Federal Judge Temporarily Blocks Alabama’s Strict Abortion Ban Set to Go Into Effect Next Month

Alabama's Republican governor Kay Ivey signs into law Act. No. 2019-189, which restricts abortion in the state. May 15, 2019.

By Nancy Flory Published on October 29, 2019

A new Alabama law on abortion set to go into effect next month has been temporarily blocked by a federal judge, The Hill reported Tuesday. 

The law would have made abortion illegal in nearly all cases — it does not have exceptions for rape or incest. Any doctor who performed an abortion could have received up to 99 years in prison.

Myron H. Thompson, the presiding judge, wrote in the preliminary injunction that Alabama’s new law “contravenes clear Supreme Court precedent” and “defies the United States Constitution.”

“The court is persuaded that the plaintiffs are likely to succeed in showing that the Act violates an individual’s constitutional right to obtain a pre-viability abortion, and thus that it violates her constitutional rights,” the judge wrote.

Alabama Gov. Kay Ivey signed the bill into law on May 15, 2019. At that time, Ivey said the bill represented more than a political stance. “To the bill’s many supporters, this legislation stands as a powerful testament to Alabamians’ deeply held belief that every life is precious and that every life is a sacred gift from God.”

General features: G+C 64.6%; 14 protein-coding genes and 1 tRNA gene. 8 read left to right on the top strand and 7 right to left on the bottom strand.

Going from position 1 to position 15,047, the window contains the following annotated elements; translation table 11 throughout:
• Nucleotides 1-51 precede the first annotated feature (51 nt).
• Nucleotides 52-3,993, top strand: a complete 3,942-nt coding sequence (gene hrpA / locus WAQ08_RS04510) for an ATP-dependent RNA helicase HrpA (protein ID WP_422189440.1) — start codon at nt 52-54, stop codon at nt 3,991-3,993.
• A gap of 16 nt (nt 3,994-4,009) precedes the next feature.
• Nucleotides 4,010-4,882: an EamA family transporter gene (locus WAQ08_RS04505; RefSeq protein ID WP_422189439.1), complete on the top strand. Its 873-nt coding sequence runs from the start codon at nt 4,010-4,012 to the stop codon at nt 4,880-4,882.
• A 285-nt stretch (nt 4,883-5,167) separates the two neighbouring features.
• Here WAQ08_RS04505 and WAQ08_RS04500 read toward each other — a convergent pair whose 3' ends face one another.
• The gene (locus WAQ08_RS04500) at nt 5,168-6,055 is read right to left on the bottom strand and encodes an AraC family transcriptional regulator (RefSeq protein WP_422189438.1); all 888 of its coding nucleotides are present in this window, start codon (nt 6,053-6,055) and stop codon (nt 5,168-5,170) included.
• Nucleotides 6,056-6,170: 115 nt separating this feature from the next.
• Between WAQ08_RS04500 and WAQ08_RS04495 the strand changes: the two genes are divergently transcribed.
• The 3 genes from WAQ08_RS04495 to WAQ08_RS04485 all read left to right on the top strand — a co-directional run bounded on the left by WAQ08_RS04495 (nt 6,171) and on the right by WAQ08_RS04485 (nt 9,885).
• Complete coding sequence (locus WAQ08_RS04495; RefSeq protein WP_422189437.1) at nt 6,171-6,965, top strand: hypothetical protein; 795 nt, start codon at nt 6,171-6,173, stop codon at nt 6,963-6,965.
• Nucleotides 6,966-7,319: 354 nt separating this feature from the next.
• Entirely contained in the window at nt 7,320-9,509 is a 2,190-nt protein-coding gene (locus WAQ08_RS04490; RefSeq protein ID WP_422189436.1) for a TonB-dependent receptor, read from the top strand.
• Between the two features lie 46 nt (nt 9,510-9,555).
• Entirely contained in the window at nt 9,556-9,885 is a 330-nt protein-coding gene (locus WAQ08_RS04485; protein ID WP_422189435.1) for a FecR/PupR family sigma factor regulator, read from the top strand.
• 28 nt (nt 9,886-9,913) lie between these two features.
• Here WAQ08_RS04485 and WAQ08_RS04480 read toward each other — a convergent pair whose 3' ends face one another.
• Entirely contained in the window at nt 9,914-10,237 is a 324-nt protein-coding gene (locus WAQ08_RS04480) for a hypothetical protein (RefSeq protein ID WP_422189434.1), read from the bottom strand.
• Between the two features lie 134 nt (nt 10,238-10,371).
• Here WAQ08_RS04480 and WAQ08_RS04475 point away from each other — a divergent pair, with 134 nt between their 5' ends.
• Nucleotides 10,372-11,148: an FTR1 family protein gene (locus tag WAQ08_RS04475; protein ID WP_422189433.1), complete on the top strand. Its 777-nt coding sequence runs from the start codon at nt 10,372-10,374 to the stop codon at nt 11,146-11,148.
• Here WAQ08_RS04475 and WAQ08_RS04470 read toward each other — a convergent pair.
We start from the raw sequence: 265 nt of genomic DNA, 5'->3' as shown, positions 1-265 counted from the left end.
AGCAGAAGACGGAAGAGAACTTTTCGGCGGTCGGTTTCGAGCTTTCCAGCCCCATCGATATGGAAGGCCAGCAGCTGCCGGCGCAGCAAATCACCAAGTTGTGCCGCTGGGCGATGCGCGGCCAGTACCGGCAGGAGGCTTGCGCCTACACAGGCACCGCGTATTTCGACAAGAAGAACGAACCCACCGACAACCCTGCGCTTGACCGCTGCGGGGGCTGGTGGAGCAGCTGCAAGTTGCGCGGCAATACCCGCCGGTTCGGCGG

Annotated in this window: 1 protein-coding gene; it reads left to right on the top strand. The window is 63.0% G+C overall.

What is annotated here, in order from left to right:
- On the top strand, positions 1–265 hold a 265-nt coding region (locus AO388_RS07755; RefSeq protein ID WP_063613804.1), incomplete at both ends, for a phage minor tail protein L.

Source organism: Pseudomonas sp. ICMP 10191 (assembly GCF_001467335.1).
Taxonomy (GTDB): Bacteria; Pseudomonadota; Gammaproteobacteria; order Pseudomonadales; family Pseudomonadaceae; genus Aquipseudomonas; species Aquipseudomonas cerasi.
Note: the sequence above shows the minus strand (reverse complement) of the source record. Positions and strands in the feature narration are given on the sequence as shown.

Planned Parenthood and The American Civil Liberties Union (ACLU) filed the lawsuit. They did so on behalf of Alabama’s abortionists and their patients, according to The Hill.

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Randall Marshall is the executive director of the ACLU of Alabama. He said that abortion is still legal in Alabama. “As expected, the court has blocked the law and it will not go into effect. … The state’s repeated attempts to push abortion out of reach by enacting unconstitutional laws restricting abortions have already cost taxpayers nearly 2.5 million dollars. This ill-advised law will cost taxpayers more money.”

However, Ivey said that the state “anticipated” the challenge. “We must continue doing all we can to protect life,” she stated. “I am fully behind the Attorney General’s handling of this case and trust that he will do everything he can to challenge today’s ruling and obtain a just result. Alabamians support life, and that is what this legislation was originally intended to do, and that is to defend every human life.”

“Our law was designed to overturn Roe v. Wade at the Supreme Court level, and today’s ruling is merely the first of many steps on that legal journey,” said Republican state Rep. Terri Collins. “I remain confident that our mission will be successful and appreciate the support of millions of citizens who support our effort to preserve unborn life.”

 

Nancy Flory is an associate editor at The Stream. You can follow her @NancyFlory3, and follow The Stream @Streamdotorg.

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